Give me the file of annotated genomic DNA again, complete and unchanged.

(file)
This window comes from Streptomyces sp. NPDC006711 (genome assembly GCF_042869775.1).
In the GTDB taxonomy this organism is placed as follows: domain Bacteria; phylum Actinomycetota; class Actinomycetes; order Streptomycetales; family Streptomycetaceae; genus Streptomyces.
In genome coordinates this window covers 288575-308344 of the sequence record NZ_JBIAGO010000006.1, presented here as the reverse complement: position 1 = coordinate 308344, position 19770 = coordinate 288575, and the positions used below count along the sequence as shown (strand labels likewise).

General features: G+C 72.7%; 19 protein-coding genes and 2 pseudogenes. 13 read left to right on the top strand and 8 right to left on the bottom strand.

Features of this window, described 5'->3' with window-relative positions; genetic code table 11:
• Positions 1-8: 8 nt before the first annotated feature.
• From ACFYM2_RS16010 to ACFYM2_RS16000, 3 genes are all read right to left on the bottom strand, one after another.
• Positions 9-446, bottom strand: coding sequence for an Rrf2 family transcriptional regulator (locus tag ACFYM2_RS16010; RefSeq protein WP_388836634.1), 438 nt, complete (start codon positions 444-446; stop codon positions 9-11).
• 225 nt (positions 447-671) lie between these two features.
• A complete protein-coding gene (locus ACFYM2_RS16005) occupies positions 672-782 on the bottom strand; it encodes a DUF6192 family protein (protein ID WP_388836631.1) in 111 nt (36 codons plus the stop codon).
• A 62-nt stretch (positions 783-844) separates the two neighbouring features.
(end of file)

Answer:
This window comes from Streptomyces sp. NPDC006711 (genome assembly GCF_042869775.1).
In the GTDB taxonomy this organism is placed as follows: domain Bacteria; phylum Actinomycetota; class Actinomycetes; order Streptomycetales; family Streptomycetaceae; genus Streptomyces.
In genome coordinates this window covers 288575-308344 of the sequence record NZ_JBIAGO010000006.1, presented here as the reverse complement: position 1 = coordinate 308344, position 19770 = coordinate 288575, and the positions used below count along the sequence as shown (strand labels likewise).

General features: G+C 72.7%; 19 protein-coding genes and 2 pseudogenes. 13 read left to right on the top strand and 8 right to left on the bottom strand.

Features of this window, described 5'->3' with window-relative positions; genetic code table 11:
• Positions 1-8: 8 nt before the first annotated feature.
• From ACFYM2_RS16010 to ACFYM2_RS16000, 3 genes are all read right to left on the bottom strand, one after another.
• Positions 9-446, bottom strand: coding sequence for an Rrf2 family transcriptional regulator (locus tag ACFYM2_RS16010; RefSeq protein WP_388836634.1), 438 nt, complete (start codon positions 444-446; stop codon positions 9-11).
• 225 nt (positions 447-671) lie between these two features.
• A complete protein-coding gene (locus ACFYM2_RS16005) occupies positions 672-782 on the bottom strand; it encodes a DUF6192 family protein (protein ID WP_388836631.1) in 111 nt (36 codons plus the stop codon).
• A 62-nt stretch (positions 783-844) separates the two neighbouring features.